Undrafted, "Undersized" LB Gets His Shot

ColtPower.com reported on a linebacker as a late-round consideration for the Colts before last month's NFL Draft. They didn't take him in the draft, but the Colts certainly had their eyes on this speedy youngster. They've signed him as a free agent. What happens next? Brad Keller gives his take on this rookie here.

Indianapolis has signed linebacker/safety Jordan Senn of Portland State as an undrafted free agent.

The young man was first reported on by ColtPower.com shortly after his workout with the team and was also mentioned as an option for the team with their three sixth round compensatory selections, but he ended up not getting selected by anyone.

The Colts did get their man, though, and it looks like there's enough history at the position that Senn might be able to play his natural linebacker position in 2008 and beyond.

Originally it was reported that Senn would be undersized at 5 feet, 11 inches and 225 pounds to play outside linebacker, even for a team like the Colts that prefer smaller, faster players on their front seven.

However, history shows that Cato June — 6 feet and 227 pounds — and Freddy Keiaho at 5 feet, 11 inches and 226 pounds, have both suited up for Indianapolis as either a Sam or Will linebacker and done very well.

In the Indianapolis scheme, they look for explosive players that have a nose for the ball, have a non-stop motor, and make solid contact with the ball carrier when they connect.  Senn appears to have all of those attributes and his athleticism has definitely never been up to debate.

Jordan Senn
AP Photo/Benjamin Sklar

Senn has impressed in previous workouts with a 4.53 second 40-yard dash, a 4.11 second short shuttle, and a 36.5-inch vertical jump.

Those numbers, as well as what the Colts scouts saw on film and in person when they worked him out on March 19, were enough for Indianapolis to take a chance on the young man and give him an opportunity to earn a roster spot.

He played under former NFL coach Jerry Glanville at Portland State.  Upon taking the head job at Portland State, Glanville installed a pro-style defense — he was also the defensive coordinator under June Jones in Hawaii for a number of years — and Senn was forced to learn that defense during the offseason.

With all the changes, Senn was still productive and was named the Big Sky Defensive Player of the Week last September, which means that he learns quickly and can be productive in a professional system.

June played safety at Michigan, but was considered too slow to play that position at the NFL level.  The Colts saw enough potential in June to draft him in the sixth round and convert him to a linebacker.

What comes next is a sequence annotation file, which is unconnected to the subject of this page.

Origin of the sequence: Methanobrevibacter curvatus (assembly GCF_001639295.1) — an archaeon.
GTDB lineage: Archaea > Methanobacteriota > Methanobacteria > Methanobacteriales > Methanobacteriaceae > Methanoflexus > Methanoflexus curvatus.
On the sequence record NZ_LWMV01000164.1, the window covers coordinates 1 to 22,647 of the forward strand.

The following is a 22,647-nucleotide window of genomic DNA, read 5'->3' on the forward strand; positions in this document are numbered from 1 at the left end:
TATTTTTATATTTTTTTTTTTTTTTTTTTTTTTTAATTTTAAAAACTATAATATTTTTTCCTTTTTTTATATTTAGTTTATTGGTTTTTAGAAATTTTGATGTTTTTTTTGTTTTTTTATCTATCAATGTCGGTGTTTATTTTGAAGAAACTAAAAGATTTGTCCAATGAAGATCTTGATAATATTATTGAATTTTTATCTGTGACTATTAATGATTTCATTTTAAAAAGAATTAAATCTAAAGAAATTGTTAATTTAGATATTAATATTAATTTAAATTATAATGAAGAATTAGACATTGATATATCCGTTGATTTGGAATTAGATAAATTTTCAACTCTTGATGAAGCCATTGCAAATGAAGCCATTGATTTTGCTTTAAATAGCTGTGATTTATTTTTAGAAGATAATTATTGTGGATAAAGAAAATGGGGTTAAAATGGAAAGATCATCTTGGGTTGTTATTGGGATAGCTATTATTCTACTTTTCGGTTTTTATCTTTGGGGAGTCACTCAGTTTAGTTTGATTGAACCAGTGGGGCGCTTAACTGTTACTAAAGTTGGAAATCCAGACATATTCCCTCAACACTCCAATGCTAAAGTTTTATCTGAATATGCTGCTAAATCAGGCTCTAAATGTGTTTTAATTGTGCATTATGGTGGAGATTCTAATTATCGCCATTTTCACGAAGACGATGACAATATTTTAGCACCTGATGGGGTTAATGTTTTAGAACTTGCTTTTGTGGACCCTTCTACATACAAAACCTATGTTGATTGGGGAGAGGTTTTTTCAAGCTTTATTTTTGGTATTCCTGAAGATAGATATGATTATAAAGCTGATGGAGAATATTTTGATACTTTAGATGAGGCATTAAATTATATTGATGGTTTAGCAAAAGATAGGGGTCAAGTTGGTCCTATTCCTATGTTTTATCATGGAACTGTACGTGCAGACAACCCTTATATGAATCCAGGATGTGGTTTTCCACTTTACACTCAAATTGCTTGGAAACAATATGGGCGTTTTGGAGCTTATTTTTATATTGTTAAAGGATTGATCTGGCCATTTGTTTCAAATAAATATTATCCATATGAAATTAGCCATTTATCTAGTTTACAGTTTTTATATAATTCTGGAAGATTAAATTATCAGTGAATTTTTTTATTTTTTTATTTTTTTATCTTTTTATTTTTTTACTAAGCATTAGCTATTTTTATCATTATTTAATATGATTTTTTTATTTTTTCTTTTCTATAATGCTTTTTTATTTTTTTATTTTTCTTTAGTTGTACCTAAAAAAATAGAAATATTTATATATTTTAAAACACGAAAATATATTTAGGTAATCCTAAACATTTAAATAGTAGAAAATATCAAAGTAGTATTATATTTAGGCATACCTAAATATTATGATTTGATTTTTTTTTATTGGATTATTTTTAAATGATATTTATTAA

Since linebacker is the position Senn played in college, there will be less of an adjustment, though he will still need to absorb the coverage and zone responsibilities of his position in the Indianapolis defense, and will also have to acclimate himself to the speed of the game — this was much less of an issue for June, since he played in the Big 10, and Keiaho at least played at the Division I-A level at San Diego State.

But, the good news for Senn is that he does not need to learn a new position at a much higher level of competition on a team loaded with talented defensive backs.

While the Colts do have a great deal of quality depth at the linebacker position — particularly outside linebacker — they are not as deep in the front seven as they are in the back four, particularly at safety.

It will be on Senn throughout OTAs, mini-camps, and training camp, to learn as much as he can and use his athleticism to its greatest advantage, especially if he is to follow in the tradition of "undersized" prospects such as Keiaho and June.

Tony Dungy and Ron Meeks need a certain type of athlete with a certain type of demeanor and a certain level of athletic ability and it appears as though Senn does in fact fit the mold at the position.

All that having been said, it is not as though the Colts are in desperate need of linebackers to fill the practice field.

Senn does have a lot going for him, but he will need to make an immediate impact on special teams if nothing else and show that he is capable of playing at this level and this speed before the Indianapolis staff will trust him with a roster spot.  He may end up on the practice squad based purely on potential and his long-term ability to contribute in the kicking game.

But, Victor Worsley and Brandon Archer will certainly be able to share stories with Senn about how being on the taxi squad puts you one injury away from the regular roster.

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